Concurrent delay in Serbia

Jurisdiction without developed jurisprudence

1. Is concurrent delay a well developed and understood concept?

Serbian law does not recognize legal concept of concurrent delay and, hence, does not prescribe a mechanism for resolving these situations. Additionally, case law and jurisprudence on this issue are practically non-existent.

2. Is there a generally understood and accepted definition of concurrent delay and when it arises?

There is no generally accepted definition of concurrent delay, as Serbian regulations, case law and jurisprudence do not deal with this concept.

3. How is the issue of concurrent delay treated?

Even though the Serbian law does not establish specific rules for handling concurrent delay, the issue of concurrent delay may be dealt with by using general rules for delay and damage compensation stipulated by Serbian Law on Contracts and Torts, as well as rules on extension of time prescribed by Specific Customs on Construction (Posebne uzanse o građenju). Specific Customs on Construction are collection of construction customs that are applied to construction agreements only if contractual parties have specifically agreed to their application. 

The Law on Contracts and Torts differentiates between debtor’s and creditor’s delay and sets out consequences of those delays. 

Namely, under the said Law, a debtor’s delay occurs if the debtor fails to perform its obligation at due time. A debtor’s delay may occur even without debtor being at fault. Accordingly, if the delay was caused by circumstances that were outside of debtor’s control, the debtor will not be responsible for damages suffered by the creditor. However, if the debtor’s fault exists, the creditor will be entitled to damages.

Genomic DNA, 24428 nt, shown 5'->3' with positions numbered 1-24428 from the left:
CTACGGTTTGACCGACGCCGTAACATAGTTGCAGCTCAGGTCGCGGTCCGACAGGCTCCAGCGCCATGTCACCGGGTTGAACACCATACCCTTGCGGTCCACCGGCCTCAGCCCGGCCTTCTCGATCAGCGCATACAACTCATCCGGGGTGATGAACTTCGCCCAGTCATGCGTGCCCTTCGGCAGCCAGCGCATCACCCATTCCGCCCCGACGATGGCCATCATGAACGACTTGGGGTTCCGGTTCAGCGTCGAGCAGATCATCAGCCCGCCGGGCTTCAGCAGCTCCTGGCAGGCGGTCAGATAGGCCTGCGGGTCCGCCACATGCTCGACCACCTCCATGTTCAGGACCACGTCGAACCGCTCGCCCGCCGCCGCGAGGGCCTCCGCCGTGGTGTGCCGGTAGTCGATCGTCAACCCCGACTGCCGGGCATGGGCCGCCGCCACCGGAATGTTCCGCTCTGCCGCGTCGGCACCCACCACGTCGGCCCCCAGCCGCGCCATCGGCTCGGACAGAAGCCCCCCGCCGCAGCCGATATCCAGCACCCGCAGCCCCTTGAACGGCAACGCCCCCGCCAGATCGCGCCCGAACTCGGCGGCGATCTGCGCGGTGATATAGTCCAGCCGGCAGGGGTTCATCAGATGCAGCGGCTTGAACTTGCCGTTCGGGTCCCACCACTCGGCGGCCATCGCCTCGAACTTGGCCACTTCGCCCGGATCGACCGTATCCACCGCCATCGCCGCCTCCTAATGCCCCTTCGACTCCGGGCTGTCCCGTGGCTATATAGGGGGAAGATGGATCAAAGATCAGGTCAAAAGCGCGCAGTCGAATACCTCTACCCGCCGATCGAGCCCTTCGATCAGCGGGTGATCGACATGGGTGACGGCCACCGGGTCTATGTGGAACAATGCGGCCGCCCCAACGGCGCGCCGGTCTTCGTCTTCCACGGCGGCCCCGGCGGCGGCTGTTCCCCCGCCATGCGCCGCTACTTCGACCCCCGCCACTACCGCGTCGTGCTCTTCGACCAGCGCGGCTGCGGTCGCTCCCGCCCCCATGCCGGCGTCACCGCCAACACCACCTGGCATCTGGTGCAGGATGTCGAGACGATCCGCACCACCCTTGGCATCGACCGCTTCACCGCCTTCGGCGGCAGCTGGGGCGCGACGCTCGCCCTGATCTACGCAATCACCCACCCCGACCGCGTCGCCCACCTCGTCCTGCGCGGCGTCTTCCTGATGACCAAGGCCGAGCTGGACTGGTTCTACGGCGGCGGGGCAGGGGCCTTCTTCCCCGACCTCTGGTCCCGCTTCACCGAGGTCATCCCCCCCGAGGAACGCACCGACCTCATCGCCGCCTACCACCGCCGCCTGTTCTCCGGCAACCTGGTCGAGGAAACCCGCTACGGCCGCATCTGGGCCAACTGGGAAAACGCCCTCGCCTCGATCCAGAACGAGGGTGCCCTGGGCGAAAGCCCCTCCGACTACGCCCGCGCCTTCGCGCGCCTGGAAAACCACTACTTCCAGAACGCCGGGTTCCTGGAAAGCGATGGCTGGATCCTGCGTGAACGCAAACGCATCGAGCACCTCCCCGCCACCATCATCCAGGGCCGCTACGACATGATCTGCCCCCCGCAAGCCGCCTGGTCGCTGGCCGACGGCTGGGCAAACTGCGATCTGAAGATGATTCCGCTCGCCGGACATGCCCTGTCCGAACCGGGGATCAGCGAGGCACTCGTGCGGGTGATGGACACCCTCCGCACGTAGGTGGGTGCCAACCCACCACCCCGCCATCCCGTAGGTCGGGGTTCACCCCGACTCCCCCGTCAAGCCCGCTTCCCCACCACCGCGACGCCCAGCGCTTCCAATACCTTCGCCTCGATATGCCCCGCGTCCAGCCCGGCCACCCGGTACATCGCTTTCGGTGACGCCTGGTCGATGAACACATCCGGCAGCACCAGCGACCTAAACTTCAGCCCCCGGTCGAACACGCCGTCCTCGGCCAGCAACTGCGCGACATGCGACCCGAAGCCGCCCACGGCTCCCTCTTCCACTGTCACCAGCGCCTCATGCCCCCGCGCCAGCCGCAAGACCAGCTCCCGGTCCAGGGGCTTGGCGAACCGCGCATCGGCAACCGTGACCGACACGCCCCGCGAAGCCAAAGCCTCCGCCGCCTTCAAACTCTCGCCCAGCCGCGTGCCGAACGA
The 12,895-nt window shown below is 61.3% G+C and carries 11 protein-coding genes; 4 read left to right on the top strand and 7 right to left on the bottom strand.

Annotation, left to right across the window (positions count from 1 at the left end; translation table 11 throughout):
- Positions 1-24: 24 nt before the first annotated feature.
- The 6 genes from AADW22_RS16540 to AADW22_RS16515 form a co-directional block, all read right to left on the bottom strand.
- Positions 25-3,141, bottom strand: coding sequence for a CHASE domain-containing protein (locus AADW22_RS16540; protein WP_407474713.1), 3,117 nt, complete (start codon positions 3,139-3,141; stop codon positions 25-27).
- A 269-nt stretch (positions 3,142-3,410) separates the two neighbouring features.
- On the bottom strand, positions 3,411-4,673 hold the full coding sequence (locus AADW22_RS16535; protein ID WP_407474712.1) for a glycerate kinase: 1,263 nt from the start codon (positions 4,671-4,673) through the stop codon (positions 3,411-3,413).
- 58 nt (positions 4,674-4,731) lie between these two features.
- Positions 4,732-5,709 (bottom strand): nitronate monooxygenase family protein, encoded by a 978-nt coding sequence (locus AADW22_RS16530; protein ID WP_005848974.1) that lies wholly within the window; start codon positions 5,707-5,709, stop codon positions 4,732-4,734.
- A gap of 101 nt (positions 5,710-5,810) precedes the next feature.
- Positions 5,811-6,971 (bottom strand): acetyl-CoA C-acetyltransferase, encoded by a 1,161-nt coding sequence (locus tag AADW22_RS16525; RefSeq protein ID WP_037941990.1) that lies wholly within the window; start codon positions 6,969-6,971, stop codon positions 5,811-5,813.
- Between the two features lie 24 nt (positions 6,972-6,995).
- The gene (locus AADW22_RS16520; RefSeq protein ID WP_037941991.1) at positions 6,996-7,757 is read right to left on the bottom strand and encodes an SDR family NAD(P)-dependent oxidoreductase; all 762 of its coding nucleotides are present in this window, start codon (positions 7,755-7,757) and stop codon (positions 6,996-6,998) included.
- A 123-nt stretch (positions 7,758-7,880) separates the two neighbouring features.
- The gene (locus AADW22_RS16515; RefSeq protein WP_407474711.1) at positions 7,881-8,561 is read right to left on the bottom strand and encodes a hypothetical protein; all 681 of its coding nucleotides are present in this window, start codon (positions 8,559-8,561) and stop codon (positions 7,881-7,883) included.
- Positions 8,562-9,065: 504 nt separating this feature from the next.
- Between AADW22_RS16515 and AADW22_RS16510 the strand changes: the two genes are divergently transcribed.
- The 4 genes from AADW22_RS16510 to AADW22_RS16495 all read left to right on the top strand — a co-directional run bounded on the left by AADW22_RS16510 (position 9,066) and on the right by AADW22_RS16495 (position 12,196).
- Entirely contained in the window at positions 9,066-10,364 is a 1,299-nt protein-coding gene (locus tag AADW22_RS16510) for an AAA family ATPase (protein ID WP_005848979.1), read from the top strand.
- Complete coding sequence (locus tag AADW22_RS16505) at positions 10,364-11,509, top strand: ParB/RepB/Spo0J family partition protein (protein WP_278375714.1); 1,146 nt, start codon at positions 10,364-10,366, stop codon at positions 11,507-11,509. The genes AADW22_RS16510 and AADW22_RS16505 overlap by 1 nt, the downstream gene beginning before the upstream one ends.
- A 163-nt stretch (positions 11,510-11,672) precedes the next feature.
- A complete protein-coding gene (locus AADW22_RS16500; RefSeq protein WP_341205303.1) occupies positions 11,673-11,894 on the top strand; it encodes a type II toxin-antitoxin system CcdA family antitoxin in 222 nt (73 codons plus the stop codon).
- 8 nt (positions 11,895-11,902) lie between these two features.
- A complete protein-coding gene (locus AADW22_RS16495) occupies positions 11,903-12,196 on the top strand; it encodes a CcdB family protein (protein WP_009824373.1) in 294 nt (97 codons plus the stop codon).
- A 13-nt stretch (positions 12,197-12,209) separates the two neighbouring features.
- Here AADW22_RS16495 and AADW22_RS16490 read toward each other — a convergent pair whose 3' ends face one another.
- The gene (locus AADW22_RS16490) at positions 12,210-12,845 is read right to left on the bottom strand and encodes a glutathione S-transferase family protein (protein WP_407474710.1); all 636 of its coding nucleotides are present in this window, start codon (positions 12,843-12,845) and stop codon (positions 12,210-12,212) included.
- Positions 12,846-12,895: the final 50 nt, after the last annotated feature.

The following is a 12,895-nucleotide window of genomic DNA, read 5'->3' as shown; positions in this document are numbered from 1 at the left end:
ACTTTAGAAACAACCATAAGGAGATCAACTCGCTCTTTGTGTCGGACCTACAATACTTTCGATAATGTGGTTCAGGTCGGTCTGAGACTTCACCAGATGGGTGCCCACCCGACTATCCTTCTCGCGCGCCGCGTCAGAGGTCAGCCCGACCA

On the other hand, a creditor will be in delay if it refuses, without justified ground, to accept performance by the debtor or if it prevents performance through its conduct. A creditor will also be in delay if, although ready to accept performance of a debtor's simultaneous or dependent obligation, it fails to offer performance of its due obligation. At that moment, the creditor is considered to be in delay both as creditor and as debtor. However, creditor’s delay will not occur if it proves that, at the time the debtor offered its performance, or at the time set for performance, the debtor was unable to perform its obligation.

Hence, under the Law, creditor’s delay prevents occurrence of debtor’s delay. Once creditor’s delay takes place, the debtor’s delay ceases and the risk of loss or damage is transferred to the creditor. Additionally, the creditor is obliged to compensate the debtor for damages suffered due to its delay. 

As seen from the above, the delay provisions of the Law on Contracts and Torts are most suitable for resolving issues of delay in case of simultaneous obligations of debtor and creditor. As concurrent delay does not have to imply delay in simultaneous obligations, but also obligations that are due independently of each other, the below presented provisions of the Specific Customs on Construction may be more useful for resolving concurrent delay issues. 

Under the Specific Customs on Construction, a contractor would be entitled to seek extension of time, in case it was prevented from performing the works due to changed circumstances or employer’s failure to fulfil its obligation. The Specific Customs on Construction envisage a list of circumstances that can be considered as circumstances giving right to extension of time - natural events (fire, flood, earthquake, etc.), unforeseen works that could not be anticipated by the contractor at the time of conclusion of the contract, delay in delivery of equipment (if the employer or person appointed by employer is responsible for such delivery), etc.

The contractor would not be entitled to seek an extension of time in case the relevant changed circumstance occurred after completion date (note that, under the Specific Customs on Construction, completion date implies not only final completion date but completion date of each phase of the works). But, the contractor would be granted an extension of time if it proved that the changed circumstance would occur even if the works had been performed within the agreed deadline.